Detecting breast cancer is of vital importance in terms of treating it early and effectively. Mammography is the gold standard in routinely screening women for breast cancer. However, in a subset of women with dense breast tissue, mammography doesn’t work as well as one would hope. In fact, it can miss up to a third of breast tumors in this type of tissue. To address this issue, GE Healthcare has developed the Invenia Automated Breast Ultrasound System (ABUS), as a supplementary screening system for women with dense breasts. The scanner uses ultrasound to detect malignant tumors and is radiation-free. The system can reportedly improve breast cancer detection in women with dense breasts by up to 55%, compared with mammography alone.
Medgadget had an opportunity to speak with Dr. Georgia Giakoumis Spear, Chief of the Department of Breast Imaging at NorthShore University Health System in Illinois, prior to her presentation at the National Consortium of Breast Centers Conference on NorthShore’s success using the ABUS detection system.
Conn Hastings, Medgadget: Can you explain why it is difficult to detect breast cancer in women with dense breasts? Roughly what percentage of women fall into this category?
Dr. Georgia Giakoumis Spear, NorthShore: Dense breast tissue limits our ability to detect breast cancer with mammography due to the masking effect. Density appears as white on a mammogram, as does breast cancer. Therefore, breast cancer can hide in dense tissue and we know that we can miss up to 1/3 of breast cancers with mammographic screening alone. Nearly half of all women screened for breast cancer have dense tissue, so the impact of this limitation can be great.
Medgadget: Is breast density routinely checked when women are screened for breast cancer?
Dr. Georgia Giakoumis Spear: Breast density is a term used by radiologists to describe the amount of fibroglandular tissue compared to fatty tissue in the breast. We describe a patient’s breast density in every mammography report.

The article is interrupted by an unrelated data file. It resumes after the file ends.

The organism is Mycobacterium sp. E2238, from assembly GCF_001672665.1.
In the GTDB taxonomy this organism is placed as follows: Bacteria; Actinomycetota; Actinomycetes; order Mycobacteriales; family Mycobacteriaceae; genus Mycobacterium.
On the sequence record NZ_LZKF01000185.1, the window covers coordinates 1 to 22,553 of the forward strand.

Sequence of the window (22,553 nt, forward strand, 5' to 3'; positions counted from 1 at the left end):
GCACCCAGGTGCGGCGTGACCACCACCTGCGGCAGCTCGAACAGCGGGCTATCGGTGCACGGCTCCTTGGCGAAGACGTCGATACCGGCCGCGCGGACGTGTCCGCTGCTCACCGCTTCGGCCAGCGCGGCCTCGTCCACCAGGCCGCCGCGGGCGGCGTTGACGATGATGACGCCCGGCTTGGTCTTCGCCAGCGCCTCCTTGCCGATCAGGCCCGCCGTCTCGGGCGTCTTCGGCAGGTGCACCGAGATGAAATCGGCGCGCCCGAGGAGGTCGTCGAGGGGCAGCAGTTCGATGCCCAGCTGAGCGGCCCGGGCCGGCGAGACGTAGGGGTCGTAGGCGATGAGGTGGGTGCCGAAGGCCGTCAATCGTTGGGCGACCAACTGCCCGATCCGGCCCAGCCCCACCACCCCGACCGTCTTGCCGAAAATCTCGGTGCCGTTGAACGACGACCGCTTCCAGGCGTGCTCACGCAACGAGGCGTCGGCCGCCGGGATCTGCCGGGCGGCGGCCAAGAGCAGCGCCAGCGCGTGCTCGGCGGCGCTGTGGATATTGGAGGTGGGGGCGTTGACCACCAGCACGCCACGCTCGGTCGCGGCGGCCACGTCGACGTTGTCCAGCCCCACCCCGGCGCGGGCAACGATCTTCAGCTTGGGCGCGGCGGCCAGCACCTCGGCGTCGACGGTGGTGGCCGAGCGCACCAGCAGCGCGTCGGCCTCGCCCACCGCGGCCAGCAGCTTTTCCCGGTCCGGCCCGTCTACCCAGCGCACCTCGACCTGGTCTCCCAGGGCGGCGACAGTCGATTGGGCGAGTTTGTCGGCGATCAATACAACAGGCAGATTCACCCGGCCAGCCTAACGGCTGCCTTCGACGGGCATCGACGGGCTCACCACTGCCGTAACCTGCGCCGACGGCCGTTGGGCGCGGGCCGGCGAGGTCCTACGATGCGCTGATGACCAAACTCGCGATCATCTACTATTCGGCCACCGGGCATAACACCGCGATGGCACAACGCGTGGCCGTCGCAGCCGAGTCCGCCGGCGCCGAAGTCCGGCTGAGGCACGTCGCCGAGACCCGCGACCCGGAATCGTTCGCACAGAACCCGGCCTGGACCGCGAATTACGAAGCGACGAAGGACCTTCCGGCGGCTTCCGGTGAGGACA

Medgadget: Can you explain in simple terms how the ABUS technology works? How does it differ from a conventional mammogram?
Dr. Georgia Giakoumis Spear: ABUS is a painless, non-invasive, non-radiation producing technology that uses sound waves (ultrasound) to scan the breast tissue while the patient is lying on her back with her arm raised over her head. The examination is performed by a technologist in about 20 minutes using standardized scanning protocols. The images are then post processed in 3D planes and interpreted by a radiologist. A mammogram is performed using x-ray technology and two standard views of each breast are obtained for the purpose of screening for breast cancer. ABUS imaging overcomes the superimposition of breast tissue that is a limitation with mammography.
Medgadget: How long has the ABUS technology been used at NorthShore hospitals? Is it always used in conjunction with mammography?
Dr. Georgia Giakoumis Spear: NorthShore implemented ABUS 15 months ago and our results are extremely promising. Numerous mammographically occult breast cancers have been found with the addition of ABUS as a supplemental screening tool. ABUS is always performed with the gold standard for screening, mammography. The two exams are complementary and ABUS is not recommended to replace mammographic screening. Mammography is essential for screening for breast cancer, as there are findings that can alert us to early breast cancer on a mammogram, such as calcifications, that are not seen on any other imaging modality.
Medgadget: Has the ABUS technology improved breast cancer detection rates at NorthShore hospitals?
Dr. Georgia Giakoumis Spear: ABUS is showing great promise as a supplemental screening tool and our cancer detection rate has improved. We have found over 25 mammographically occult, small, invasive cancers within a year of implementing this technology. We are also noting that our recall rate is very low. These results show great promise that ABUS can make a tremendous impact on the health of the women that we screen.
Medgadget: How commonly is ABUS used in breast screening programs nationally and internationally? Are there any plans to expand the ABUS program at NorthShore hospitals?
Dr. Georgia Giakoumis Spear: ABUS is an emerging, growing technology and at this time about 180 systems are in use. Due to our success with ABUS as a supplemental screening tool, NorthShore plans to expand the ABUS supplemental screening program to better serve the large number of women affected by breast density.
Product page: Invenia ABUS…